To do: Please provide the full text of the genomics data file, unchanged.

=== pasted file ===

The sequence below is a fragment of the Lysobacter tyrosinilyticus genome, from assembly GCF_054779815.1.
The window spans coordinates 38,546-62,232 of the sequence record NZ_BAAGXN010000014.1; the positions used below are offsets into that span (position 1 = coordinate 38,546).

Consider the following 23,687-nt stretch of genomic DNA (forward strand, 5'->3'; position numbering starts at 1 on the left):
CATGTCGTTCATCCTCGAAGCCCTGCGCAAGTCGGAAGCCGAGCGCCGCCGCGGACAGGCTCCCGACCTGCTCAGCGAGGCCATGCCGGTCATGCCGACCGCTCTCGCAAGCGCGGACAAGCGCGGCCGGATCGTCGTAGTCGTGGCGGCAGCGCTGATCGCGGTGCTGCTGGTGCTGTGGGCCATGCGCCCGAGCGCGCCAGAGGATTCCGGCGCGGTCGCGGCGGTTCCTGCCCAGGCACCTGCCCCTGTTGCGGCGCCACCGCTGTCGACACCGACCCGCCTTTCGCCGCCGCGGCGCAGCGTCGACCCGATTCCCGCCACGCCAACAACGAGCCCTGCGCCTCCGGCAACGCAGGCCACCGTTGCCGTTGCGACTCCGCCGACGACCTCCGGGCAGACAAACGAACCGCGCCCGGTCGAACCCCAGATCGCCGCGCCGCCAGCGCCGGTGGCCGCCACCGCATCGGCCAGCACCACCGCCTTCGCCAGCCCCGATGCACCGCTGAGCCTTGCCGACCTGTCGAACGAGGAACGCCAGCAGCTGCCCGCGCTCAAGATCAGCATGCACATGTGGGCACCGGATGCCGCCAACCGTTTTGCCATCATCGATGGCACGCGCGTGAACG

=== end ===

The sequence below is a fragment of the Lysobacter tyrosinilyticus genome, from assembly GCF_054779815.1.
The window spans coordinates 38,546-62,232 of the sequence record NZ_BAAGXN010000014.1; the positions used below are offsets into that span (position 1 = coordinate 38,546).

Consider the following 23,687-nt stretch of genomic DNA (forward strand, 5'->3'; position numbering starts at 1 on the left):
CATGTCGTTCATCCTCGAAGCCCTGCGCAAGTCGGAAGCCGAGCGCCGCCGCGGACAGGCTCCCGACCTGCTCAGCGAGGCCATGCCGGTCATGCCGACCGCTCTCGCAAGCGCGGACAAGCGCGGCCGGATCGTCGTAGTCGTGGCGGCAGCGCTGATCGCGGTGCTGCTGGTGCTGTGGGCCATGCGCCCGAGCGCGCCAGAGGATTCCGGCGCGGTCGCGGCGGTTCCTGCCCAGGCACCTGCCCCTGTTGCGGCGCCACCGCTGTCGACACCGACCCGCCTTTCGCCGCCGCGGCGCAGCGTCGACCCGATTCCCGCCACGCCAACAACGAGCCCTGCGCCTCCGGCAACGCAGGCCACCGTTGCCGTTGCGACTCCGCCGACGACCTCCGGGCAGACAAACGAACCGCGCCCGGTCGAACCCCAGATCGCCGCGCCGCCAGCGCCGGTGGCCGCCACCGCATCGGCCAGCACCACCGCCTTCGCCAGCCCCGATGCACCGCTGAGCCTTGCCGACCTGTCGAACGAGGAACGCCAGCAGCTGCCCGCGCTCAAGATCAGCATGCACATGTGGGCACCGGATGCCGCCAACCGTTTTGCCATCATCGATGGCACGCGCGTGAACG